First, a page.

Monday, July 28, 2008

Enjoy It While It Lasts

Because I don’t think it’ll be around much longer. I’m talking about the freshly painted walls in the butler’s pantry. I made a last second, hasty decision and went with Butternut. Like I said yesterday, it’s a bit bold, and I normally don’t do bold. I would think that if I were going to get accustomed to it and enjoy it, it would have happened by now. It ain’t calling to me.



As it turns out I’m going to have a little extra time on my hands. It seems I didn’t order enough of the filler for the tin ceiling. Grrrr! I made a little diagram and plotted everything out, but I did not add up the panels correctly. When it came to the filler I counted two long sides but only one of the short sides. I need 3 measly little panels to finish up.



So far its coming out OK, I guess. I must admit I’m not completely enamoured with it at this point. True, its not finished, but it’s a little more crude that I thought it would be. The seams show more than I thought. I still have some nailing to do so maybe it will look better when its all done. I think it might look more “finished” if I went with bare tin panels and then painted. I could caulk the seams and it would have a more uniform look. I will not be painting this, though. I spent too much on the antique silver powder coat to now cover it with paint. Besides, that would just be way too much work.

Installation went quicker than I thought. I was going to put up plywood but I didn’t have enough of my salvage ¼-inch plywood to cover the entire area. Not only that, but putting the plywood up by myself would be a bitch. I would either need to cut it up in to manageable pieces or go rent a drywall lift. Neither seemed appealing.

As it turns out, I still have a garage full of lumber from the now dismantled two story addition. This lumber, while being all beautiful old-growth redwood, is all sort of bottom of the barrel stuff. It is not suitable for finish work and I don’t have any great use for construction grade material at this point. I ripped down a bunch of 1X6 stuff and used it as furring strips.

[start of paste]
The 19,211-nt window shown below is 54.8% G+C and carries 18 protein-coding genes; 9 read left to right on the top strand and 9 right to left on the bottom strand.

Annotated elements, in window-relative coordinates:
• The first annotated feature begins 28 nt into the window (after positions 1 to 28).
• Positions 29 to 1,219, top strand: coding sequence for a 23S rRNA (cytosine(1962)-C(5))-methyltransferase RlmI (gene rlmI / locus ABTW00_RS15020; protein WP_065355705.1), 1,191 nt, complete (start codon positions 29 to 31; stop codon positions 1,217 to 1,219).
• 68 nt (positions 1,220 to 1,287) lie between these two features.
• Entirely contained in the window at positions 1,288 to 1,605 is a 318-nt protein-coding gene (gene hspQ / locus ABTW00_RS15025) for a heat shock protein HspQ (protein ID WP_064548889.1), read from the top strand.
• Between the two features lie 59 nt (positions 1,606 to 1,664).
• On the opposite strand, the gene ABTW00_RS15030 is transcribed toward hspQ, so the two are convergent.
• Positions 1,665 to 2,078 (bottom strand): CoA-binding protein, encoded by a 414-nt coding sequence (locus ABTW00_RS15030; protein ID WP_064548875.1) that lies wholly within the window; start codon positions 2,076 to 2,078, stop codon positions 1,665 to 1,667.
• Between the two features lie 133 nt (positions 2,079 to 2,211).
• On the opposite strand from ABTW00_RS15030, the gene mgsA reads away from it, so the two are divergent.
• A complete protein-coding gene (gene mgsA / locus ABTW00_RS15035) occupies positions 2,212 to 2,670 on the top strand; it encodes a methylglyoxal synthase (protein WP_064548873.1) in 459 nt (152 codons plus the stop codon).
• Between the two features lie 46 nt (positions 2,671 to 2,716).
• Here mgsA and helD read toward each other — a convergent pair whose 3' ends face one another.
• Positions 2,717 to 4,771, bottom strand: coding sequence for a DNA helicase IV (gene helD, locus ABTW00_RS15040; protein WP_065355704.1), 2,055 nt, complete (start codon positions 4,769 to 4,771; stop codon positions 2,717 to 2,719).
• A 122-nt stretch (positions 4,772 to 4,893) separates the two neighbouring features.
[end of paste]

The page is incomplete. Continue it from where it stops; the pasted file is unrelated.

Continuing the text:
Once the strips were up the panels went up quickly. The instructions said that for a nail-up job I could use a brad nailer at 25-30 PSI. Well, at 30 PSI my brad nailer won’t even operate. With a little trial and error I found that my 18-guage brad nailer shooting 5/8th-inch brads at 50 PSI was perfect for installing the panels.

The other thing that surprised me was how not sharp the edges were. I seemed to read this a lot about how installing tin ceiling panels was so perilous because the edges were sharp and I would cut myself. These were anything but sharp. Maybe it was a byproduct of the powder coating, but it would have taken a real effort to cut myself with these.

13 comments:

amanda said...

Yellow is difficult. Find something that looks really light on the chip, like butter and it will probably be right. I made Aaron repaint on superbowl sunday once when we ended up with school bus walls- that was the last time he selected a color.

Bones said...

I don't know, for a room with no windows to the outside...come February, that cheery ol' Butternut might be alright.